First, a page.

My rating: 5 of 5 stars
Like The Burgess Boys, Amy and Isabelle is a powerful story about how a moment can spin lives into new paths. Reflecting back Isabelle ponders “She had never really imagined-that was the thing. But imagine it now, standing in your kitchen, wondering what to make for dinner that night, checking the refrigerator-and the telephone rings. One minute your world is one way, the next minute it’s all caved in.” (Loc 4889)
There are a few such moments in the novel. Toward the end viewing a friend’s moment of crisis “…she [Isabelle] could see. She could easily see that. God knew she could see how one’s entire life could be taken apart and that Dottie’s life was being taken apart right now, almost in front of Isabelle’s eyes.” (Loc 4061).
Unlike The Burgess Boys where we see the impact an accident affects the lives of siblings half a lifetime later. In Amy And Isabelle we see the primary moment of change, Amy’s seduction by her teacher, build slowly but inexorably through the first half of the book. Powerful and destructive changes occur immediately and affect the mother and daughter the rest of their lives. Isabelle’s struggle is to find some sense of grace and forgiveness both for her daughter and herself.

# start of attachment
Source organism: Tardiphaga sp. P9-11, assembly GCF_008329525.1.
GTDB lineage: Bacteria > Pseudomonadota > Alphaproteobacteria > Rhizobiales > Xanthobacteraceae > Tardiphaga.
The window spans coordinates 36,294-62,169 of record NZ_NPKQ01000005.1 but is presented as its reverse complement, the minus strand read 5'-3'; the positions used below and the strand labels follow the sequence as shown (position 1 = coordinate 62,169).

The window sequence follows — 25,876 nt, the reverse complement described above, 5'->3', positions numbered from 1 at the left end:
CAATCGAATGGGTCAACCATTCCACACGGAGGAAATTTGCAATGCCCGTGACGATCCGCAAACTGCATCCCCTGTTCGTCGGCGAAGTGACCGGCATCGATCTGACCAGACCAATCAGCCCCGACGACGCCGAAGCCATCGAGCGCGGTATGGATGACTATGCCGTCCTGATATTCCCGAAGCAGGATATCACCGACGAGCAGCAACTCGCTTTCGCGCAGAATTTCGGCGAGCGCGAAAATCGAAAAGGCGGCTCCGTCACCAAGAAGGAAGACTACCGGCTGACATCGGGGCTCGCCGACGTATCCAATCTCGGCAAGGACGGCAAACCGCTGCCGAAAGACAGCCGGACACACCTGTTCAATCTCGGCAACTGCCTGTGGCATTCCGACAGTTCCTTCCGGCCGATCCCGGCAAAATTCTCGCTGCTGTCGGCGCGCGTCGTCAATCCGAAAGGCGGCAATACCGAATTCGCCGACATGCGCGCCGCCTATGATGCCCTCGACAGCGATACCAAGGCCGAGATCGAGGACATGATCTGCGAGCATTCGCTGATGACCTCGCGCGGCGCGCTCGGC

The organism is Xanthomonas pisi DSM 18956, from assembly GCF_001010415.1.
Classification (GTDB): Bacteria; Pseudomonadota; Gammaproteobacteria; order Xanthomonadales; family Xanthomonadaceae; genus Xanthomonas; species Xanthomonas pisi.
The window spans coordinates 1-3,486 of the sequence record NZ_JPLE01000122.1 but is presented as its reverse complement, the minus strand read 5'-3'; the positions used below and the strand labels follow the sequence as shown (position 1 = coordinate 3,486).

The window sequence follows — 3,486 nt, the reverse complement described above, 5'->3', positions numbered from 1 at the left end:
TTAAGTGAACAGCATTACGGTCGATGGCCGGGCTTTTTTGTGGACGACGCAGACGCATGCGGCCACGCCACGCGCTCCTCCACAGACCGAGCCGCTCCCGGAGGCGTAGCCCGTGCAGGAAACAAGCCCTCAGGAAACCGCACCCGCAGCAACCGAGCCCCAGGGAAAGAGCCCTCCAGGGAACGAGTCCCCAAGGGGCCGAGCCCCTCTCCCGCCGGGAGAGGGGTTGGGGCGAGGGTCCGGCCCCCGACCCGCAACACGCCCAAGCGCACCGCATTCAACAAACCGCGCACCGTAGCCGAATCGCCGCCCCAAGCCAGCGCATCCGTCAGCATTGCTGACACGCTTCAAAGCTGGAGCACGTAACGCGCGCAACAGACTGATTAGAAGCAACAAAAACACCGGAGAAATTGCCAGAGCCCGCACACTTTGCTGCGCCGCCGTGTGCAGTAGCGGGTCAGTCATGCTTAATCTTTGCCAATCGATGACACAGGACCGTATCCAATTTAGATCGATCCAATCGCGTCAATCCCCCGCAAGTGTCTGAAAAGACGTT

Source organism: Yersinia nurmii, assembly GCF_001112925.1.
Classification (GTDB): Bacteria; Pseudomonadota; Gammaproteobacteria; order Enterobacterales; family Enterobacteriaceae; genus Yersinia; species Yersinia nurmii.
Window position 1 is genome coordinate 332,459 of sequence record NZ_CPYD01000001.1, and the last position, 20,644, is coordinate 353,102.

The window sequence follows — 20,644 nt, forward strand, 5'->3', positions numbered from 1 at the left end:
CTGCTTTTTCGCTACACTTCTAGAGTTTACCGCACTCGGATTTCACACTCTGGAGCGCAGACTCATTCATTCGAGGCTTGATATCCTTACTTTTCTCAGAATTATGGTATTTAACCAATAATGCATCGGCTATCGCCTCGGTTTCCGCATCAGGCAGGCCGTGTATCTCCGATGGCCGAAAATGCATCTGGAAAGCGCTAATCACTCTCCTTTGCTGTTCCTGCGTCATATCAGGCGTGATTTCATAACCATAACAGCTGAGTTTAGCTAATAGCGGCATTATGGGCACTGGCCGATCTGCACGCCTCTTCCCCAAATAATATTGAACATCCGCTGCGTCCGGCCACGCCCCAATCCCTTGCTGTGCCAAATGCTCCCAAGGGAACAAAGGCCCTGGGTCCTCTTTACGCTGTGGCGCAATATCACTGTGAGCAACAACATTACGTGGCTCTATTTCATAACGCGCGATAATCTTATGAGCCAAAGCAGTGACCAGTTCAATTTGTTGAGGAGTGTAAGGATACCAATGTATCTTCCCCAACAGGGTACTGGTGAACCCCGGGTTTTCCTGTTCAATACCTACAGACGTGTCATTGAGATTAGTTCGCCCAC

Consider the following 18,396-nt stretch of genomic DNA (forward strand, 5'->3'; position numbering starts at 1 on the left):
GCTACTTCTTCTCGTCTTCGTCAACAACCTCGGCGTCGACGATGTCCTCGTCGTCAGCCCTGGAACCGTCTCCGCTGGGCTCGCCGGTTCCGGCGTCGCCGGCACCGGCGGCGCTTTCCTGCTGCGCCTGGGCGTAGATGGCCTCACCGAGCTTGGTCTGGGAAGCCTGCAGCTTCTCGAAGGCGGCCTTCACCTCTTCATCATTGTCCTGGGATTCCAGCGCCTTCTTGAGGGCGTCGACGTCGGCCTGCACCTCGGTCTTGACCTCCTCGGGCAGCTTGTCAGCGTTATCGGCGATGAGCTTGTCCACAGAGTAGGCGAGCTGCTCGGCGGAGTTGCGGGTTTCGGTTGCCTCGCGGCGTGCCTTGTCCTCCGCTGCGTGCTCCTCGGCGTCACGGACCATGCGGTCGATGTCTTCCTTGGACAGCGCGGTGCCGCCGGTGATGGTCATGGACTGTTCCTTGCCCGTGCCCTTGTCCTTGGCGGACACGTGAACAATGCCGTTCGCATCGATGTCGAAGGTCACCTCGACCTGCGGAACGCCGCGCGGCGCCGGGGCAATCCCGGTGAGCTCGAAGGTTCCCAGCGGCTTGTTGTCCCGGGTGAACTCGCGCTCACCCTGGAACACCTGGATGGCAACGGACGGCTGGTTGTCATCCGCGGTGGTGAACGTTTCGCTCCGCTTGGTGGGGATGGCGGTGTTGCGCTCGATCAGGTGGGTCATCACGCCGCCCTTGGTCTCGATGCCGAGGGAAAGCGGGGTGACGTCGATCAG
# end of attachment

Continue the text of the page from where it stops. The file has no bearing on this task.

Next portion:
Then tension builds again for another set of changes one night that adjusts the course of lives once again. “But what could you do? Only keep going. People kept going; they had been doing it for thousands of years. You took the kindness offered, letting it seep as far in as it could go, and the remaining dark crevices you carried around with you, knowing that over time they might change into something almost bearable. Dottie, Bev, Isabelle, in their own ways knew this. But Amy was young. She didn’t know yet what se could or could not bear, and silently she clung like a dazed child to all three mothers in the room.” (Loc 4993)
Elizabeth Strout is a wonderful writer. She comfortably and completely inhabits her characters and their physical and emotional landscapes. She has a beautiful style of writing and weaves words together to build a work of art. I particularly like one aspect of her style where she doesn’t show us the internal view of one of the major characters – Mr Robertson the teacher in this case. We only see him through the eyes of Amy and Isabelle; so we never get a sense of his motivations and struggles.
Strout does a marvelous job examining one small moment are viewed so differently by the different people involved: “‘Are you hungry, Amy? Would you like something to eat?’ And Amy simply shook her head, not able to speak because of some swift, unarticulated compassion for her mother. But Isabelle in her memory, for the rest of her life, saw Amy’s indifferent shake of her head as proof that already the girl had been lost to her…” (Loc 5292).
Elizabeth Strout captures these universal moments we all experience and reflects them back to us clearly and powerfully; isn’t that the job of an artist?